Syria opposition says rebels break Aleppo regime siege

Syrian rebels claim to have broken a three-week government siege of Aleppo, turning the tables on Russian-backed regime forces who are now on the defensive.
Rebel fighters prepare their weapons in an artillery academy of Aleppo, Syria, August 6, 2016. REUTERS/Ammar Abdullah
Rebel fighters prepare their weapons in an artillery academy of Aleppo, Syria, August 6, 2016. REUTERS/Ammar Abdullah

Beirut // Syrian rebels claimed on Saturday to have broken a three-week government siege of Aleppo, turning the tables on Russian-backed regime forces who are now on the defensive.

To the north-east, an alliance of Arab and Kurdish fighters scored a major victory against ISIL in the town of Manbij after a fierce two-month battle.

The developments have rocked the key northern province of Aleppo, a microcosm of Syria’s chaotic multi-front war that has killed more than 280,000 people.

Rebel and regime forces have fought for control of the Syria’s second city since mid-2012, transforming the former economic hub into a divided, bombed-out city.

Opposition fighters, including hardline militant groups, have waged fierce assaults since July 31 to end the siege of some 250,000 people in Aleppo’s eastern districts by government forces.

On Saturday, rebel groups successfully broke the siege by opening a new route into the city from the south-west, opposition officials said.

“Rebels break Aleppo’s siege,” wrote the Istanbul-based National Coalition on Twitter.

The Islamist faction Ahrar Al Sham said rebels had seized control of Ramussa on the south-western edges of the city and thereby “opened the route to Aleppo”.

Al Manar, the television station of the Lebanese group Hizbollah which has men fighting alongside Syrian government forces, denied that Ramussa had fallen or that the siege had been broken.

Riad Hijab, head of the broad opposition body the High Negotiations Committee, said: “The liberation of Ramussa and the breaking of the siege are a good omen for Syria’s revolution.”

In eastern Aleppo said joyful residents were out on the streets and shooting celebratory gunfire into the air.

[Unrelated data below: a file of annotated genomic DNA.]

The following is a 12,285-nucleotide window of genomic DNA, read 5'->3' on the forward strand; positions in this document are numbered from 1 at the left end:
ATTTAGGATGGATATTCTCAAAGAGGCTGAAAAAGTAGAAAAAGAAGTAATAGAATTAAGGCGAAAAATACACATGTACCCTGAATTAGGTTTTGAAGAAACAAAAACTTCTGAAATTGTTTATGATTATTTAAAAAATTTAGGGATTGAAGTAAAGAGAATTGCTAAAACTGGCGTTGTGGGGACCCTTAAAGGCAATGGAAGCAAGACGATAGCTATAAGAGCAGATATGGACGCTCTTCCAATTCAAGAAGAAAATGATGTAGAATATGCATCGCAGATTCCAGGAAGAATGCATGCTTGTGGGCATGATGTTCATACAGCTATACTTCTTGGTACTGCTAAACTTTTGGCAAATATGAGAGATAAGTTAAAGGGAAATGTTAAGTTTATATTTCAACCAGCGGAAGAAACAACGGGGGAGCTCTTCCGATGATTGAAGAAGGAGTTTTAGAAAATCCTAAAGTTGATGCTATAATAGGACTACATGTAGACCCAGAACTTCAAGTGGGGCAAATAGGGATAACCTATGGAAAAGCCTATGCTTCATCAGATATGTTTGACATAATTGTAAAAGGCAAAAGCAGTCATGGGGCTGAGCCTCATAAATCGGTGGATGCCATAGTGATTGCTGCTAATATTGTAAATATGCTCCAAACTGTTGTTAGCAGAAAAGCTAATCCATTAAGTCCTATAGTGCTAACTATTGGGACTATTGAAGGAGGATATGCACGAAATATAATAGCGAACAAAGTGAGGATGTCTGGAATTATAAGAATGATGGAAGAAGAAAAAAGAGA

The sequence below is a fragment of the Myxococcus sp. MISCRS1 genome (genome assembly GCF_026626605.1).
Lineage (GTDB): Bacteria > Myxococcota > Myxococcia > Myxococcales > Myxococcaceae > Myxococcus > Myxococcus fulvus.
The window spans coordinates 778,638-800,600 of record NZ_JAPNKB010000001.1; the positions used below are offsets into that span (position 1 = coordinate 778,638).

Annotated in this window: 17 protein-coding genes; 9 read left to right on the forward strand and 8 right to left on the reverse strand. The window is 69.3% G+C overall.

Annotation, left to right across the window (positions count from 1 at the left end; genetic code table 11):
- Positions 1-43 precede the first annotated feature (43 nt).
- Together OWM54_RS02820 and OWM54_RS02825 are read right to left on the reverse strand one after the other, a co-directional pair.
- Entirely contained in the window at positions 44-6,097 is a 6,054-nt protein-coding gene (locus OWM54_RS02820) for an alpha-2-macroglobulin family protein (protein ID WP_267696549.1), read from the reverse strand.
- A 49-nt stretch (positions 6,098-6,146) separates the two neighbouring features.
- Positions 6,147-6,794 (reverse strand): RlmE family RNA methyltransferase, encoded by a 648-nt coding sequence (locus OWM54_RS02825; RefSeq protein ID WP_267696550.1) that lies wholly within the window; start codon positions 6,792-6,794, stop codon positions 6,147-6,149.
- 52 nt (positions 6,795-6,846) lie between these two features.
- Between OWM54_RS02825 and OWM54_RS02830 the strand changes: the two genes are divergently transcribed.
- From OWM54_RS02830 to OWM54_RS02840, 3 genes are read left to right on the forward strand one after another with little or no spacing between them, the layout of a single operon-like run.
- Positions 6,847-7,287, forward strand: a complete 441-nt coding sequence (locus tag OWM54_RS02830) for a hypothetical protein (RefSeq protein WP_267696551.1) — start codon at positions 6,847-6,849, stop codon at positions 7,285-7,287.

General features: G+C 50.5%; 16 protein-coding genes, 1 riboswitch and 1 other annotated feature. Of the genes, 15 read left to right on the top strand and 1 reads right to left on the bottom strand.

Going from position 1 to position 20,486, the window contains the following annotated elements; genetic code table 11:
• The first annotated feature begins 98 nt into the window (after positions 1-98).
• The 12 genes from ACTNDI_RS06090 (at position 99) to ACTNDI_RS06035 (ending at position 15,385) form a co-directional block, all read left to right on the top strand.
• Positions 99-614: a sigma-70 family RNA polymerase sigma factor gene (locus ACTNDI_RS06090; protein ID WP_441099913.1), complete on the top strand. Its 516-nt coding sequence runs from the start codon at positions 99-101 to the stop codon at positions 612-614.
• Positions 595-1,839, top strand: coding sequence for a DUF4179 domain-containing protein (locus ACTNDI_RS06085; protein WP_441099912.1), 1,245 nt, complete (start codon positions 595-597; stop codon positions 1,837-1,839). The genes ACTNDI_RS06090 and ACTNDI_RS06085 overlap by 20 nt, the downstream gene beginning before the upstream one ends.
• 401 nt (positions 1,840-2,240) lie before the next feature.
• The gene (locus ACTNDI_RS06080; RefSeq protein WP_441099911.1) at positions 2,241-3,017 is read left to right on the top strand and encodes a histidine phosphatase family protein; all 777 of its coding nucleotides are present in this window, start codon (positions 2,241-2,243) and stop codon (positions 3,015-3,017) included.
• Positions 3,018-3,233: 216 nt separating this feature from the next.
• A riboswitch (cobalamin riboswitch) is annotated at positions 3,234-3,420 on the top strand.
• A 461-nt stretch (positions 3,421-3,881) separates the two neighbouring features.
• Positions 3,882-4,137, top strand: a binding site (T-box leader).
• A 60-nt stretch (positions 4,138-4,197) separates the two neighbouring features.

“Days ago, I was only thinking about how to get a bite to eat,” said Ahmad Adna, a 46-year-old resident of eastern Aleppo.

“Now I’m more optimistic after the [rebel] Army of Conquest’s advance. I hope today will be the last day of the siege.”

Earlier on Saturday, rebels captured swathes of a military academy south of the city, according to the Syrian Observatory for Human Rights.

The monitor said more than 500 rebels and government fighters had been killed in the offensive since it was launched on Sunday, as well as 130 civilians.

They included at least seven civilians killed on Saturday in rebel shelling of the regime-held neighbourhood of Hamdaniyeh, according to both the Observatory and Syrian state news agency Sana.

The former Jabhat Al Nusra – renamed Jabhat Fateh Al Sham after breaking from Al Qaeda – said on Saturday that rebels pushing out from inside Aleppo had linked up with those on the outskirts.

Drone footage posted by the group online showed a series of explosions on the edges of the city, followed by massive columns of billowing black smoke.

Abdel Rahman said the advance had left the regime forces “in a very difficult position despite Russian air support”.

“This is an existential battle. Whoever wins it will win Aleppo,” he said.

State media said the army launched a counter-offensive in the afternoon and deployed reinforcements.

An army officer said troops advanced in the areas seized by rebels and were inflicting “heavy losses” on them.

“Of course I have faith in the army, but I can’t help being scared. Food is already getting more expensive and the coming days risk being very difficult,” said a 34-year-old resident of a government-held western quarter of Aleppo.

“We are thinking about how to leave,” he said.

Also on Saturday, the US-backed Syrian Democratic Forces alliance handed a major defeat to ISIL in Manbij.

The Britain-based Observatory said the SDF “took control of Manbij... and are combing the city in search of the last remaining jihadists”.

Manbij had been a key transit point along ISIL’s supply route from the Turkish border to Raqqa, the de facto capital of its self-styled “caliphate”.

With backing from the US-led air coalition, the SDF launched its offensive on May 31 and entered the town less than a month later, but the assault was slowed by an extremist fightback using suicide attackers and car bombs.

The Manbij Military Council – a key component of the SDF – said fighting was still ongoing.

“The battles are continuing near the centre of the town. We are in control of 90 percent of Manbij,” spokesman Sherfan Darwish said.

Syria’s conflict first erupted in March 2011 with anti-government protests but has since evolved into a full-fledged war largely dominated by hardline groups.

*Agence France-Presse

Published: August 6, 2016 04:00 AM

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